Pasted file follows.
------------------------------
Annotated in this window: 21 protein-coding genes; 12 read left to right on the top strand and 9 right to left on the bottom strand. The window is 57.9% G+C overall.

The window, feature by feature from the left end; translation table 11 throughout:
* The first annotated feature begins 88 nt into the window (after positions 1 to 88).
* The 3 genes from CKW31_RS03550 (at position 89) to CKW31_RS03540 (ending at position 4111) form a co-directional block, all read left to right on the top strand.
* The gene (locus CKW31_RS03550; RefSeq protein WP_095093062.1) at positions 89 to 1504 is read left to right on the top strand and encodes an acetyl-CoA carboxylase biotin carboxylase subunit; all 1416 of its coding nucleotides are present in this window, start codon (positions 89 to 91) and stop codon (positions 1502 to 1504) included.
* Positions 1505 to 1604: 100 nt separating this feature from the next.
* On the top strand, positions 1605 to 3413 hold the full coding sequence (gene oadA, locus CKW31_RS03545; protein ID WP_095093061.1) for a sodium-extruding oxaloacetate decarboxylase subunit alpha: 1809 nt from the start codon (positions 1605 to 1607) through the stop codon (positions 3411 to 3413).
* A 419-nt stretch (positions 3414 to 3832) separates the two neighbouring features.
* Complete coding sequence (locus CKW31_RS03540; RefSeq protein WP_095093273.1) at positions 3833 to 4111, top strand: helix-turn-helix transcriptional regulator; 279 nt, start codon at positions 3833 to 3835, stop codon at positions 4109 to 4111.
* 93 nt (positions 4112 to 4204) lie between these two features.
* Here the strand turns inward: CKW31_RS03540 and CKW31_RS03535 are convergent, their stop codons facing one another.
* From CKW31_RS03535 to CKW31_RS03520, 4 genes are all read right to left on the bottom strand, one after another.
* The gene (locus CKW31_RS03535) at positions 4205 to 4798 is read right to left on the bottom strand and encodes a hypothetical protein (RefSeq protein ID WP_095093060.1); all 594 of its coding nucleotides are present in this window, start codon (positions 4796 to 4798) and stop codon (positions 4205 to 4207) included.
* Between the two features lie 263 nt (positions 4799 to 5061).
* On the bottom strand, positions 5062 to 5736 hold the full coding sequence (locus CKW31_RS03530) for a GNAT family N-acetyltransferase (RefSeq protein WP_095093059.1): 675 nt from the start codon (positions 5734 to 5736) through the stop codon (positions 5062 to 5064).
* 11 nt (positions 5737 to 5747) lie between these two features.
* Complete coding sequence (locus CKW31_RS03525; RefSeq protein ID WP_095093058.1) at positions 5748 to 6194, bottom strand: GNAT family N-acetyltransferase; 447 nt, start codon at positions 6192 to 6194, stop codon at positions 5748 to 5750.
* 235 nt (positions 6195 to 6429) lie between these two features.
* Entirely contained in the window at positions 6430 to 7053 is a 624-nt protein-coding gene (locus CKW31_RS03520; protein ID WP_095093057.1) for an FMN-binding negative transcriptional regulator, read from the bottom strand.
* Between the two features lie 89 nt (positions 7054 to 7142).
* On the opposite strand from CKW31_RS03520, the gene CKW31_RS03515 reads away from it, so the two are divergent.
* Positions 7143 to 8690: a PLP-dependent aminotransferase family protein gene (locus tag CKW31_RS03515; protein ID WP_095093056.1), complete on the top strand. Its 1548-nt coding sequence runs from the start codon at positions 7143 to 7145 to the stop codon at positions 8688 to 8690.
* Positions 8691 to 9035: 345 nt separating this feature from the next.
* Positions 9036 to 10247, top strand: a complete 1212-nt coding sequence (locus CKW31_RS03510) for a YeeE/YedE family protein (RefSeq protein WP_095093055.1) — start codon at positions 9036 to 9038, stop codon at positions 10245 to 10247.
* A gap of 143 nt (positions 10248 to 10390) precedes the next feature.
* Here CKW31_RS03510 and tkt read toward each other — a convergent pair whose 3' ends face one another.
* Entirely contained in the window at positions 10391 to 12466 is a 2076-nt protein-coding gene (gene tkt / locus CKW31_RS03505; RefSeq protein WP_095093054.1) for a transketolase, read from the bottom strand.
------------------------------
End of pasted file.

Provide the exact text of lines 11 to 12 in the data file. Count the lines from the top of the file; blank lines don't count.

* Here the strand turns inward: CKW31_RS03540 and CKW31_RS03535 are convergent, their stop codons facing one another.
* From CKW31_RS03535 to CKW31_RS03520, 4 genes are all read right to left on the bottom strand, one after another.